As with many Grant Morrison comics projects, Superman is a mixed bag of strange, often ingenious, and just plain weird stories. Vol. 1 feature the first six issues of Morrison/Quitely/Grant's run on Superman, and it's a doozy. In issue one, Superman does his super job (saving a research team from a sabotage situation on their solar expedition, orchestrated by Lex Luthor of course) only to have his cells bombarded with deadly solar radiation. The very thing that provides SM with his super strength and such turns quite deadly, and now he has a limited amount of time left to him (unless and until the midnight hour saving throw, I'm sure), and boy does he intend to go out with a bang. He springs his identity on Lois Lane, gives her the greatest gift in the world, discovers his own dark side when exposed to a brand new Black Kryptomite (the day is save by . . . wait for it . . . Jimmy Olsen?!?), pays something of a time travel visit to the most important day of his youth, and even takes time out to play with Krypto the Superdog. While material of this nature lends itself quite easily -- too easily, in fact -- to sentimental bullpuckey, Morrison keeps his sense of humor and pathos in tact. Quitely's pencils are simple but beautiful, and Grant's colors are nicely done. These images pop, and the stories (when they don't delve into the huh? Region of Just A Little Too Surreal) are pretty easy for nonfans to digest. Let me admit: I don't particularly like the character of Superman and I don't typically read Superman; the only reason I picked this up was for Morrison's crazy imaginings. Final Analysis: not bad but not as purely awe inspiring as much of Morrison's other works.
59) Cages and Other Stories by Ed Gorman (Deadline Press, 1995, 372 pages)
Sure Ed Gorman is a novelist, but for my money he excels at the short form. Here are 21 stories which run the gamut from mystery to sf to crime to horror. Some are beautiful, some are tragic, and some are both. I found only a handful to be forgettable, which is a pretty good for a collection. Gorman writes about human pain with a strong sense of empathy. Not a one of these stories is particularly gratuitous, though a few of them just don't really touch me the way others do.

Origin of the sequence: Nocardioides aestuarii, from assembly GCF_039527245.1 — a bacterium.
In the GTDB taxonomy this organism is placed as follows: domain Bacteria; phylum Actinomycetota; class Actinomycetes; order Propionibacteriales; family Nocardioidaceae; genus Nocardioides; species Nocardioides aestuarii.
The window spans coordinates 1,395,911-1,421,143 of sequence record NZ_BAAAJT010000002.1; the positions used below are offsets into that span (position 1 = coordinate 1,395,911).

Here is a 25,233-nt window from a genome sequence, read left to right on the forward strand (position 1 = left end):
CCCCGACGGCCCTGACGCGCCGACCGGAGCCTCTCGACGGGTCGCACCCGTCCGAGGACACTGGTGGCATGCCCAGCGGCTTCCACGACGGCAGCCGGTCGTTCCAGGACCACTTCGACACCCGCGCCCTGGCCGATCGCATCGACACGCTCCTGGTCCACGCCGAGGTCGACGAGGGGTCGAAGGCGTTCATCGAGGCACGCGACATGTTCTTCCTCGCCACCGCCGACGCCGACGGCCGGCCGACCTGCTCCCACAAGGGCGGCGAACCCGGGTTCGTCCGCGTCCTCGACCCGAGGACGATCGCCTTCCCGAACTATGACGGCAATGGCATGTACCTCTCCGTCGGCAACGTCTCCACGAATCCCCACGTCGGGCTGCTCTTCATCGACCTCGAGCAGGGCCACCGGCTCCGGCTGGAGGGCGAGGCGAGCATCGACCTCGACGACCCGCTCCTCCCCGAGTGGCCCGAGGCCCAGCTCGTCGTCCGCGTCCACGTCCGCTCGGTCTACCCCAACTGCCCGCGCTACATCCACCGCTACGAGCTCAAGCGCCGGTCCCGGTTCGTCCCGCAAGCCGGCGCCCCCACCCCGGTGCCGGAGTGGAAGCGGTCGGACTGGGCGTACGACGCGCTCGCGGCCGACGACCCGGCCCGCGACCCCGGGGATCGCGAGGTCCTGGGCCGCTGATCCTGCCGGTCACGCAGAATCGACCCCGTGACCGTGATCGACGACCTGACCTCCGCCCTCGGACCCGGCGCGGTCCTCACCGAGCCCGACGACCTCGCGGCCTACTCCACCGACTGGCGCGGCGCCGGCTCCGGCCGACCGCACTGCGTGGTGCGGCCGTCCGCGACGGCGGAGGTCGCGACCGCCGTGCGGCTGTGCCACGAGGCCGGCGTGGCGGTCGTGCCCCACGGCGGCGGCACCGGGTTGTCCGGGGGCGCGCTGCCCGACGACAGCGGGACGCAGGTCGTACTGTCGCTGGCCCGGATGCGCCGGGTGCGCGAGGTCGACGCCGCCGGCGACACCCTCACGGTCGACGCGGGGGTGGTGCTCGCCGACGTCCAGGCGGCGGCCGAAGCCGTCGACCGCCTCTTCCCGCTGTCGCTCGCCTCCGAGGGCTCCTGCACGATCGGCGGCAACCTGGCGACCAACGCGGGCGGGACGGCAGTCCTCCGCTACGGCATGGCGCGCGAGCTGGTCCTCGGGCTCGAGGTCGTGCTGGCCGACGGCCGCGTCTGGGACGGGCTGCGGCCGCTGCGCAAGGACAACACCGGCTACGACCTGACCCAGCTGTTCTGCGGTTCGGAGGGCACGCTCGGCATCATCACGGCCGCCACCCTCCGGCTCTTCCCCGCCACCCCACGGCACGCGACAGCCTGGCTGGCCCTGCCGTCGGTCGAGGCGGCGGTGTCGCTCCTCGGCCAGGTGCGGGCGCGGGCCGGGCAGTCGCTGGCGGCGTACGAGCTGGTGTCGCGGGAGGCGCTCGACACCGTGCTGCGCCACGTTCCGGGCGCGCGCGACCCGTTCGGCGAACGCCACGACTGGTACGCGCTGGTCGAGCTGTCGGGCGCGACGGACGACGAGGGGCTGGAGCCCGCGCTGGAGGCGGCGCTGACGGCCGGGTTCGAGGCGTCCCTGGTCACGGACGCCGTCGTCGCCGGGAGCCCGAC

"Moonchasers" finds a pair of kids falling in love with the legendary quality of a wounded bank robber (who resembles their icon, Robert Mitchum) and discovering just what human evil really is capable of (in fact, it resides not in the bank robber but in the hearts of their own community).
"Mainwaring's Gift" finds a drifter looking for his One True Love on Christmas Night. Almost a year earlier, they shared a night of passion, and though not a one of his letters has been returned, he hopes to rekindle the flame. What he finds is a condition he had not counted on, and a surprise gift for the holiday.
"Deathman" considers the habits of a hangsman, and finds that while he has no regrets about the job he performs, he carries his own emotional weights.
"The Brasher Girl" finds evil in a remote well, a voice that speaks to a person's mind and sets free their darkest impulses.
And more. This is a pretty solid collection, all told. And while stories like "Dreams of Darkness" and "The End of it All" don't particularly appeal to me, they are still solid stories.
I was surprised as hell to find this in the SA Library system. It's a limited hardcover, signed edition (#266 of 500 copies). Nice.